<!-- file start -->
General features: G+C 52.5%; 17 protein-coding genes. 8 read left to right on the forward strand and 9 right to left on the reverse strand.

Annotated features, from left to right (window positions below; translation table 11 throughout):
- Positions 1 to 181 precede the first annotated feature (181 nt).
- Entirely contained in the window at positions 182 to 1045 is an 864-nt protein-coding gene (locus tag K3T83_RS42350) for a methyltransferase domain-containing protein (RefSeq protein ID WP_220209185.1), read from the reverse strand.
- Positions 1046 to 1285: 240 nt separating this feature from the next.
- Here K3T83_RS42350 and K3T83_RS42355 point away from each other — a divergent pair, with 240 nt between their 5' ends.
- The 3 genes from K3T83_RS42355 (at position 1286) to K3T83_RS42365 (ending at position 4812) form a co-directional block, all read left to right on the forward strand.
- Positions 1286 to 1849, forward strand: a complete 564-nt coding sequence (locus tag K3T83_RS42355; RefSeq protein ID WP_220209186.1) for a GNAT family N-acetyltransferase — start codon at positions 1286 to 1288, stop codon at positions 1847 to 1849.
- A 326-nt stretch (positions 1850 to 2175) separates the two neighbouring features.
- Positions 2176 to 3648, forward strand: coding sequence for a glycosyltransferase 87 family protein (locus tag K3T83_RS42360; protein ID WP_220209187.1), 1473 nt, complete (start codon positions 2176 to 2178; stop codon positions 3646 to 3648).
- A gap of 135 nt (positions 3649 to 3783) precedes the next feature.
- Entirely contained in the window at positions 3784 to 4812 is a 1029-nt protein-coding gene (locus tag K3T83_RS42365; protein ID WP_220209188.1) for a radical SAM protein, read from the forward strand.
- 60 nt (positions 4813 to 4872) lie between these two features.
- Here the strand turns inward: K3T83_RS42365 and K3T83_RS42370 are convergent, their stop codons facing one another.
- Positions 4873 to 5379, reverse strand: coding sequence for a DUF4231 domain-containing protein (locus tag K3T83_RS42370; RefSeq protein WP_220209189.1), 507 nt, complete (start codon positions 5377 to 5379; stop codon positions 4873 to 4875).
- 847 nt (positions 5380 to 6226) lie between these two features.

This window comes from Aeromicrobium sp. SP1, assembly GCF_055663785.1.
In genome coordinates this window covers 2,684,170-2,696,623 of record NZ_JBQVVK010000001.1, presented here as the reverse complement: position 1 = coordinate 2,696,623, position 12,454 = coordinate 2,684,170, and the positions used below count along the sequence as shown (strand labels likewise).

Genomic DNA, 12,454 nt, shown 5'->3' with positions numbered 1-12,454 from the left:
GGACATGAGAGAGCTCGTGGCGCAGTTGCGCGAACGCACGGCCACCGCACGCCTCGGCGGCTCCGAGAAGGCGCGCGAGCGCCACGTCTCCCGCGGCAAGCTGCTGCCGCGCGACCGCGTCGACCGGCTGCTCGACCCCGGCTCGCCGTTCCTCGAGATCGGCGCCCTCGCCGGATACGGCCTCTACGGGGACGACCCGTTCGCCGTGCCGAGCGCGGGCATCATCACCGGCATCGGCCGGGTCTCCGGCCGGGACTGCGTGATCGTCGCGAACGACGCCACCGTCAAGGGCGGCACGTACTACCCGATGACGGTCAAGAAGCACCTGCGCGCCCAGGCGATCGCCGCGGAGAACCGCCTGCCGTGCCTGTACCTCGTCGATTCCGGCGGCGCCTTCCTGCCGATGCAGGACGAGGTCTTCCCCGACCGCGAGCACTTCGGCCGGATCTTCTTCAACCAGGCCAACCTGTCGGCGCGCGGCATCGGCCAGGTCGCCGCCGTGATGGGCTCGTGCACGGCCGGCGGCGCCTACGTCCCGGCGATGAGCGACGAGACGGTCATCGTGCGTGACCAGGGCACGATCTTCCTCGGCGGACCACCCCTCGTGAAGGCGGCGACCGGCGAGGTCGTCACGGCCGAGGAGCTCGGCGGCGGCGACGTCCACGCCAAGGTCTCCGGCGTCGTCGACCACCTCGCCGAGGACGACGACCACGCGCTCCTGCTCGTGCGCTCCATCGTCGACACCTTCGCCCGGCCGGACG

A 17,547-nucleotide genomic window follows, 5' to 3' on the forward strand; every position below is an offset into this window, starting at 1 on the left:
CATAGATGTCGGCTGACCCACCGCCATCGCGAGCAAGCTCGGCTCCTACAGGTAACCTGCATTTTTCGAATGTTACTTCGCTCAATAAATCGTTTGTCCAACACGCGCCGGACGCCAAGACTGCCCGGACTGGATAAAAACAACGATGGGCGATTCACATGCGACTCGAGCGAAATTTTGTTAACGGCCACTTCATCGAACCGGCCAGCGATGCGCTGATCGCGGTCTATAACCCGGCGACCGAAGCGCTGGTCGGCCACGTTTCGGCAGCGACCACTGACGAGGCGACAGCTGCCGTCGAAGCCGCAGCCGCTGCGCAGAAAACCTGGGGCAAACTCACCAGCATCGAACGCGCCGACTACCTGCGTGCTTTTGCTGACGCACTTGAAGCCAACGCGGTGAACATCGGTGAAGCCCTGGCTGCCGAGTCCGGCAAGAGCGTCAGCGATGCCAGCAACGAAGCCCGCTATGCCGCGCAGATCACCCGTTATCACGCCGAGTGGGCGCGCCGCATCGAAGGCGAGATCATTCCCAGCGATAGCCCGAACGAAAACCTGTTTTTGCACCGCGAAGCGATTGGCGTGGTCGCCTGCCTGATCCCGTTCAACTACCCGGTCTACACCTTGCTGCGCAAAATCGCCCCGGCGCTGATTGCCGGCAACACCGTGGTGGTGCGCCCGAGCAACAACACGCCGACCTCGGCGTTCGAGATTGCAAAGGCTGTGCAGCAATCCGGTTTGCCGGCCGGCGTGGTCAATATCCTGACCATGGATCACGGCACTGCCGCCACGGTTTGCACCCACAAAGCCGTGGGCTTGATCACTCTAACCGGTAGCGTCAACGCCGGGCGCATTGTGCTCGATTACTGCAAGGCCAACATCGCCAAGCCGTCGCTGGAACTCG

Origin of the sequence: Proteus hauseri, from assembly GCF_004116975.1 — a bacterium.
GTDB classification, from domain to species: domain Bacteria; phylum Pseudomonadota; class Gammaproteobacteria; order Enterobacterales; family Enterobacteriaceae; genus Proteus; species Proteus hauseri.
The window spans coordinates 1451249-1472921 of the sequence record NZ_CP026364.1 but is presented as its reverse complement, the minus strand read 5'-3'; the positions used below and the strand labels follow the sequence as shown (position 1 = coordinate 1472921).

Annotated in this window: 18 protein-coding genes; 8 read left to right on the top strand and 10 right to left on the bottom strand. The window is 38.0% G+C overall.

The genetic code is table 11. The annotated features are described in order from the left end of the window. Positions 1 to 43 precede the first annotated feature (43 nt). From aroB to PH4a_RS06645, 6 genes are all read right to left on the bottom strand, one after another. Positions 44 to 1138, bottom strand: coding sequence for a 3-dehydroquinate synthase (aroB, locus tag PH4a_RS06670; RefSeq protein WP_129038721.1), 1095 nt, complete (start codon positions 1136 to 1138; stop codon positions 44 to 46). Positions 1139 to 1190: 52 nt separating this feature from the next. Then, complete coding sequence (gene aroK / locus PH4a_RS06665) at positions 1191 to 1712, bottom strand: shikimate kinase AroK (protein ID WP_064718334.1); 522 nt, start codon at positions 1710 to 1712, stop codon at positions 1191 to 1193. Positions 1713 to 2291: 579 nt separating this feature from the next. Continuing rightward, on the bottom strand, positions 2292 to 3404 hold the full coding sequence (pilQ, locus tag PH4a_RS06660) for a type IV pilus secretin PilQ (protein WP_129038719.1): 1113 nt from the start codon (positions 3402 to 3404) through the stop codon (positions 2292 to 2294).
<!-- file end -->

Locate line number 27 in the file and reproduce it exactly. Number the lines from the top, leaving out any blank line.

The genetic code is table 11. The annotated features are described in order from the left end of the window. Positions 1 to 43 precede the first annotated feature (43 nt). From aroB to PH4a_RS06645, 6 genes are all read right to left on the bottom strand, one after another. Positions 44 to 1138, bottom strand: coding sequence for a 3-dehydroquinate synthase (aroB, locus tag PH4a_RS06670; RefSeq protein WP_129038721.1), 1095 nt, complete (start codon positions 1136 to 1138; stop codon positions 44 to 46). Positions 1139 to 1190: 52 nt separating this feature from the next. Then, complete coding sequence (gene aroK / locus PH4a_RS06665) at positions 1191 to 1712, bottom strand: shikimate kinase AroK (protein ID WP_064718334.1); 522 nt, start codon at positions 1710 to 1712, stop codon at positions 1191 to 1193. Positions 1713 to 2291: 579 nt separating this feature from the next. Continuing rightward, on the bottom strand, positions 2292 to 3404 hold the full coding sequence (pilQ, locus tag PH4a_RS06660) for a type IV pilus secretin PilQ (protein WP_129038719.1): 1113 nt from the start codon (positions 3402 to 3404) through the stop codon (positions 2292 to 2294).